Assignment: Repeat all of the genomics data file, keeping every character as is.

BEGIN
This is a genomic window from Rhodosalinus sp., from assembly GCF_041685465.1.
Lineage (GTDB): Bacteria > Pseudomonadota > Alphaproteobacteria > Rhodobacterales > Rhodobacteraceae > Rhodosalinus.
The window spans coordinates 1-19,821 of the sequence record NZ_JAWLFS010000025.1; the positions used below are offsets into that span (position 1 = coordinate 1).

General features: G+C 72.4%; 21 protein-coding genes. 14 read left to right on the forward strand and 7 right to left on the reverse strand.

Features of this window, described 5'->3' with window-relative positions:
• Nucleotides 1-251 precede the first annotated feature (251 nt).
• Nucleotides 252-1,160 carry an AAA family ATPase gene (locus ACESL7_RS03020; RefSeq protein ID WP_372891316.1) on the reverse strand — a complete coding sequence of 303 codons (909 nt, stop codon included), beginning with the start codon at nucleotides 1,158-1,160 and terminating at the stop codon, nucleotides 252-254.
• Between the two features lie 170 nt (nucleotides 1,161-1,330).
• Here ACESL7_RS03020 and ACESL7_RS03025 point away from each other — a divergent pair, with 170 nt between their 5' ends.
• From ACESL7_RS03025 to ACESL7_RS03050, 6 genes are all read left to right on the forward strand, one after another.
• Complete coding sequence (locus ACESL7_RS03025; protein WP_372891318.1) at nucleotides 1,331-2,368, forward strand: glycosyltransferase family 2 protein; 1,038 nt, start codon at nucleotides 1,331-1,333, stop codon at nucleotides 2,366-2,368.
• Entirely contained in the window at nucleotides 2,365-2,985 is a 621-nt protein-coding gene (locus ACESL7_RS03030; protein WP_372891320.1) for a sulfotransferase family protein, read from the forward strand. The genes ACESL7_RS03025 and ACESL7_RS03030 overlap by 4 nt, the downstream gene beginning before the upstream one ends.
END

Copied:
This is a genomic window from Rhodosalinus sp., from assembly GCF_041685465.1.
Lineage (GTDB): Bacteria > Pseudomonadota > Alphaproteobacteria > Rhodobacterales > Rhodobacteraceae > Rhodosalinus.
The window spans coordinates 1-19,821 of the sequence record NZ_JAWLFS010000025.1; the positions used below are offsets into that span (position 1 = coordinate 1).

General features: G+C 72.4%; 21 protein-coding genes. 14 read left to right on the forward strand and 7 right to left on the reverse strand.

Features of this window, described 5'->3' with window-relative positions:
• Nucleotides 1-251 precede the first annotated feature (251 nt).
• Nucleotides 252-1,160 carry an AAA family ATPase gene (locus ACESL7_RS03020; RefSeq protein ID WP_372891316.1) on the reverse strand — a complete coding sequence of 303 codons (909 nt, stop codon included), beginning with the start codon at nucleotides 1,158-1,160 and terminating at the stop codon, nucleotides 252-254.
• Between the two features lie 170 nt (nucleotides 1,161-1,330).
• Here ACESL7_RS03020 and ACESL7_RS03025 point away from each other — a divergent pair, with 170 nt between their 5' ends.
• From ACESL7_RS03025 to ACESL7_RS03050, 6 genes are all read left to right on the forward strand, one after another.
• Complete coding sequence (locus ACESL7_RS03025; protein WP_372891318.1) at nucleotides 1,331-2,368, forward strand: glycosyltransferase family 2 protein; 1,038 nt, start codon at nucleotides 1,331-1,333, stop codon at nucleotides 2,366-2,368.
• Entirely contained in the window at nucleotides 2,365-2,985 is a 621-nt protein-coding gene (locus ACESL7_RS03030; protein WP_372891320.1) for a sulfotransferase family protein, read from the forward strand. The genes ACESL7_RS03025 and ACESL7_RS03030 overlap by 4 nt, the downstream gene beginning before the upstream one ends.